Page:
Why is synapse transmission slower than nerve transmission?

1 Answer
Write your answer here...
Start with a one sentence answer
Then teach the underlying concepts
Don't copy without citing sources


Write a one sentence answer...



Explain in detail...


I want someone to double check my answer

Describe your changes (optional) 200

Joëlle Share
Aug 26, 2016


Because in the nerves it is a electrical signal (quick) that has to be converted to a chemical signal (slower) at the synapse.


#color(blue)"The electrical signal"#
The signal that travels through nerves to a target (axons) is called an action potential. This is an electrical signal , because it is mediated by charged molecules (ions).

Receptors in the axons are sensitive to changes in this charge which propagates the signal. This is a very quick process.


#color(blue)"The chemical signal"#
Between nerve cells there is a gap called the synapse. Since the electrical signal can't simply cross that gap, it has to be converted to a chemical signal.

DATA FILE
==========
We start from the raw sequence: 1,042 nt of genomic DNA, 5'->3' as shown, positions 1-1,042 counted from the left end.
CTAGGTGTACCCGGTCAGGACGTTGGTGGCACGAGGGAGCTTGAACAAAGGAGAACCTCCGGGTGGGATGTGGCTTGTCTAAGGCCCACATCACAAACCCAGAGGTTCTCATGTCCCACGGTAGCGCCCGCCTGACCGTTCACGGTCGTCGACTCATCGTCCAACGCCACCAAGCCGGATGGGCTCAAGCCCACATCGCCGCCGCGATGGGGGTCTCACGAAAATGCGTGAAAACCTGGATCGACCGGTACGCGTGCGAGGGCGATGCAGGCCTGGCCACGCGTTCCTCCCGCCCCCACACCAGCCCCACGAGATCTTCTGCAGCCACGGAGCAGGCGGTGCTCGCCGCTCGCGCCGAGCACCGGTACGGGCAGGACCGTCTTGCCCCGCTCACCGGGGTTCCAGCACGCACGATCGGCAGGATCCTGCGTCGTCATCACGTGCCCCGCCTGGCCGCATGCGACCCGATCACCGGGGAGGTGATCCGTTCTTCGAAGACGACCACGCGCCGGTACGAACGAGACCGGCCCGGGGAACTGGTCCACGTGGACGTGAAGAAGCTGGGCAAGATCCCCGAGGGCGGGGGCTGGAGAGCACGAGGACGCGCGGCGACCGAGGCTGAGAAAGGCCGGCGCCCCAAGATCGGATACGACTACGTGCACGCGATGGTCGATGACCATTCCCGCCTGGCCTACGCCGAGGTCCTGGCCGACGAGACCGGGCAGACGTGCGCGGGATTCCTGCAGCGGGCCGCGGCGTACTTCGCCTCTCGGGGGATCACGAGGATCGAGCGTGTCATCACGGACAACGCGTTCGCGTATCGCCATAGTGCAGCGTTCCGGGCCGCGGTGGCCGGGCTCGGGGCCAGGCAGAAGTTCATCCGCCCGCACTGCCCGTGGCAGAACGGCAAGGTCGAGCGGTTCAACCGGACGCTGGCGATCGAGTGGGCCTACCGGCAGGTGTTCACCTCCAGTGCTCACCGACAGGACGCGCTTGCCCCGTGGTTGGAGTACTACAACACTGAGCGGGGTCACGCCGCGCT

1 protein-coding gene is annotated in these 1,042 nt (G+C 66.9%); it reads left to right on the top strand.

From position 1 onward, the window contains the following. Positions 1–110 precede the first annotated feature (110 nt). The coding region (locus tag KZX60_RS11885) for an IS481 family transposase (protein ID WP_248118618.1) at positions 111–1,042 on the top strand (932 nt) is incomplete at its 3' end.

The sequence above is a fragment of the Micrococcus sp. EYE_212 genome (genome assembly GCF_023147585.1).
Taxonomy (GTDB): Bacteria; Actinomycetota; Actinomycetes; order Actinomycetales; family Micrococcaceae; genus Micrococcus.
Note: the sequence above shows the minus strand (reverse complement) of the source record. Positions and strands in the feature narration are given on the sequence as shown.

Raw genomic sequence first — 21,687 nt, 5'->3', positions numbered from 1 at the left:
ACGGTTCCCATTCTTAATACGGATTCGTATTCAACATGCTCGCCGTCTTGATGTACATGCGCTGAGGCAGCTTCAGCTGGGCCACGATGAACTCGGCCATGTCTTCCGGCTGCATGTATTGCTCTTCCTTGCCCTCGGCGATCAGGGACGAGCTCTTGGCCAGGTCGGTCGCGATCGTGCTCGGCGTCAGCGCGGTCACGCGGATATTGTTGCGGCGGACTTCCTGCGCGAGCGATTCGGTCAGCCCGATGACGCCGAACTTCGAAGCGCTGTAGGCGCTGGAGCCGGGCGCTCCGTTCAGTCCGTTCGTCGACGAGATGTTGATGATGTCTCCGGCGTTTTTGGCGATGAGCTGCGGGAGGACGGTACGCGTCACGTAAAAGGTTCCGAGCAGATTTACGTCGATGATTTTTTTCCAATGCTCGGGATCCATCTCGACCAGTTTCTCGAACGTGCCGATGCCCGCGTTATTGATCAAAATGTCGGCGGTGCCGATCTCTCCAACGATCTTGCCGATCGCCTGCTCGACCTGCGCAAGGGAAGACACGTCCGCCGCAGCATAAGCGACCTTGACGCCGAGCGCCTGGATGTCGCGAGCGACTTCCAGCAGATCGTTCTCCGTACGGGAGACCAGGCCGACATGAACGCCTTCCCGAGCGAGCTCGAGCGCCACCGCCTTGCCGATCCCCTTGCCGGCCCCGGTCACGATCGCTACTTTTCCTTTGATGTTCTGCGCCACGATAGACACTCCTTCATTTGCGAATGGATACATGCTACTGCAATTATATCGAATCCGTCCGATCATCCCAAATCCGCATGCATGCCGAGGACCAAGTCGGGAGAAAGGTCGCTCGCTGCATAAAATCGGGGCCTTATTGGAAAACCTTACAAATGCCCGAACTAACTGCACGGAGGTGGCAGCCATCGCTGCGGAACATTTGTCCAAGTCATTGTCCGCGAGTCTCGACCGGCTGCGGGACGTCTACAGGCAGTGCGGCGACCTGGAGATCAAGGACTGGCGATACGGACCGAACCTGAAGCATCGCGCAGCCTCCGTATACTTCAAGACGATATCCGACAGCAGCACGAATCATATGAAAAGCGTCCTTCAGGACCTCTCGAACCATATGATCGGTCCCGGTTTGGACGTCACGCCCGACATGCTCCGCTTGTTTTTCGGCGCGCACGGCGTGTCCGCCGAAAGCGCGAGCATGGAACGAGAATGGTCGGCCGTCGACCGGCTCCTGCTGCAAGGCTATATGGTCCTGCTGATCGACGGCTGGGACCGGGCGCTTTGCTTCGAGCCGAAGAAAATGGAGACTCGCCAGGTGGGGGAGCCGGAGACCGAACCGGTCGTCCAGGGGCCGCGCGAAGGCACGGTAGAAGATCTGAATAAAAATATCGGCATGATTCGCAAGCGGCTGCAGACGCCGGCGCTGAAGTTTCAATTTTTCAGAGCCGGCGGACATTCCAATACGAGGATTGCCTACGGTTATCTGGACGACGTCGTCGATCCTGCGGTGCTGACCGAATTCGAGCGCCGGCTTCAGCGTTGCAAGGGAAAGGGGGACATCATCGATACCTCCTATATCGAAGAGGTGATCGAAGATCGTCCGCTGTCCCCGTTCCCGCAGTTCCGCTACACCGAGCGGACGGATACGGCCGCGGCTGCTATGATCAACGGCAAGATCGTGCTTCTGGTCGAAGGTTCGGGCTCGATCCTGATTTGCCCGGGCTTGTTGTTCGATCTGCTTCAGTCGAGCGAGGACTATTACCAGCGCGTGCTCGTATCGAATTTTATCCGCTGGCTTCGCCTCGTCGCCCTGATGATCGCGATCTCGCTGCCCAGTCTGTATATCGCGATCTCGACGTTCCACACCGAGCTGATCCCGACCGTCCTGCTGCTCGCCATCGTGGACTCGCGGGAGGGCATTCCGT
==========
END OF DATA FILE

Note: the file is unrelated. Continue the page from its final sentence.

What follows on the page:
So at the synapse the electrical signal causes a series of reactions. This leads to the release of vesicles containing messenger molecules (neurotransmitters). These neurotransmitters have to cross the gap by diffusion which is relatively slow .

At the other side of the gap, the neurotransmitters have to bind to a specific receptor. This receptor converts the chemical signal back into an electrical signal.


Was this helpful? Let the contributor know!
Impact of this question
2394 views around the world
You can reuse this answer
Creative Commons License